Report: Republican Sen. John Thune Weighs Retirement

John Thune
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Senate Republican Whip Sen. John Thune (R-SD), the second-ranking Republican and likely successor to Minority Leader Mitch McConnell (R-KY), is considering standing down.

Thune has debated giving up his Senate seat due to a combination of “family concerns,” and the “grip” former President Donald Trump has on the party, according to a report from the New York Times. Thune is up for reelection next year and has reportedly been telling “associates and reporters in his home state that 2022 could be his last year in Congress.”

The senator said he would figure out his intentions over the holidays, but many friends and Senate colleagues believe he is serious about retiring. The Times said his decision has “set off an intensifying private campaign from other Republicans urging him to seek re-election.” Senators trying to convince him to stay: Sens. Susan Collins (R-ME), Kevin Cramer (R-ND), and McConnell.

“I certainly hope that he will run for re-election, and that’s certainly what I and others have been encouraging him to do all year long,” Mr. McConnell said in an interview.

Cramer, who has known Thune since they were both executive directors of their respective state parties, said, “I let him know how much I appreciate him… He knows both Dakotas really need him.”

Senate Minority Whip John Thune (R-SD) looks on after asking a question during a Senate Commerce, Science, and Transportation oversight hearing on Capitol Hill on December 15, 2021 in Washington, DC. (Tom Brenner-Pool/Getty Images)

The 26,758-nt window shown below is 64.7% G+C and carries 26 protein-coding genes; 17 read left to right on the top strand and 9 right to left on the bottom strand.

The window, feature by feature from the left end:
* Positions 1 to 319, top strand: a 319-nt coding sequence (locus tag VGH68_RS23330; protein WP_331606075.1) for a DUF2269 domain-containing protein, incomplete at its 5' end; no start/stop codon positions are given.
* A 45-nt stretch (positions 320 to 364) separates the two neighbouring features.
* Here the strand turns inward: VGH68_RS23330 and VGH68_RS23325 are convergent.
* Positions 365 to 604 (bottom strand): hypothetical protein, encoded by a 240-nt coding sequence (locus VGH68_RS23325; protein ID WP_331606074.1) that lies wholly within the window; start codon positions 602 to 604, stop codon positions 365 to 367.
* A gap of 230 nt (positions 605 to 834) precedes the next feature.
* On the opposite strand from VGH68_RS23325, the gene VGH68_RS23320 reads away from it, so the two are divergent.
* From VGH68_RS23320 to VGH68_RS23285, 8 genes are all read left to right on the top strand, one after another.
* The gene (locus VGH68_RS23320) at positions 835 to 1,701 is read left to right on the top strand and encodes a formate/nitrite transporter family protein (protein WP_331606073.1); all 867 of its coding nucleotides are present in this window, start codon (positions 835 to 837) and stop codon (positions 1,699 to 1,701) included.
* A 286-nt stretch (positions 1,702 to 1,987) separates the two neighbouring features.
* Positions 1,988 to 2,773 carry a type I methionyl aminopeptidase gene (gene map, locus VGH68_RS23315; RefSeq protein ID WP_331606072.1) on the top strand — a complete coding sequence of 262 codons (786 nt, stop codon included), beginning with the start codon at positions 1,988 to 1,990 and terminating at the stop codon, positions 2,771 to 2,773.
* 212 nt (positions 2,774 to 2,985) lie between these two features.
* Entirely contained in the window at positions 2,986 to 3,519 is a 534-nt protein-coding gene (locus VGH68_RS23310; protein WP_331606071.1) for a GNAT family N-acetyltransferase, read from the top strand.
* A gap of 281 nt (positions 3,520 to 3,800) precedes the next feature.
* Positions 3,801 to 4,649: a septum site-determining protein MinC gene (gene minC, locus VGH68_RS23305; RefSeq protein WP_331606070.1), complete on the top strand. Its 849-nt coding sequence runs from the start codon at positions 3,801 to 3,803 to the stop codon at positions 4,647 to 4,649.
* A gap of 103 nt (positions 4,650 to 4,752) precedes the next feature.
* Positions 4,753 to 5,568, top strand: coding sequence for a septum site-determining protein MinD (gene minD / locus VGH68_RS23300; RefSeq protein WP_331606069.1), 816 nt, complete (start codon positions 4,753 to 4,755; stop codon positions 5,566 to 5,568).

When Thune has spoken about his family and running again in the past, he has that would mean he would have to commute from his home state to Washington, DC, for “at least six more years.” He once told a reporter that Kimberley Thune, his wife, “is done with it.”

Regarding Thune’s frustration with the Republican party and Trump, the Times added:

The senator’s departure would represent yet another exit, perhaps the most revealing one yet, by a mainstream Senate Republican who has grown frustrated with the capital’s political environment and the former president’s loyalty demands. The exodus began in 2018 with Senators Jeff Flake and Bob Corker retiring rather than facing primaries, and has accelerated this year.

Part of Mr. Thune’s hesitation owes to Mr. Trump and the potential for the former president — who lashed out at Mr. Thune early this year when the senator rejected his attempts to overturn the election — to intervene in South Dakota’s Senate primary race. But the larger factor may be the longer-range prospect of taking over the Senate Republican caucus with Mr. Trump still in the wings or as the party’s standard-bearer in 2024.


Two top Senate Republican allies of Mr. Trump said he would probably refrain from targeting Mr. Thune simply because the senator, who is popular at home and has a well-stocked campaign war chest, is unlikely to lose a primary in the state that first elected him to Congress in 1996.

Thune has reportedly refrained from deciding on reelection to “limit the window” of time Trump or a competitor would have before the primary, which is set to take place in June.

Jacob Bliss is a reporter for Breitbart News. You can follow him on Twitter.


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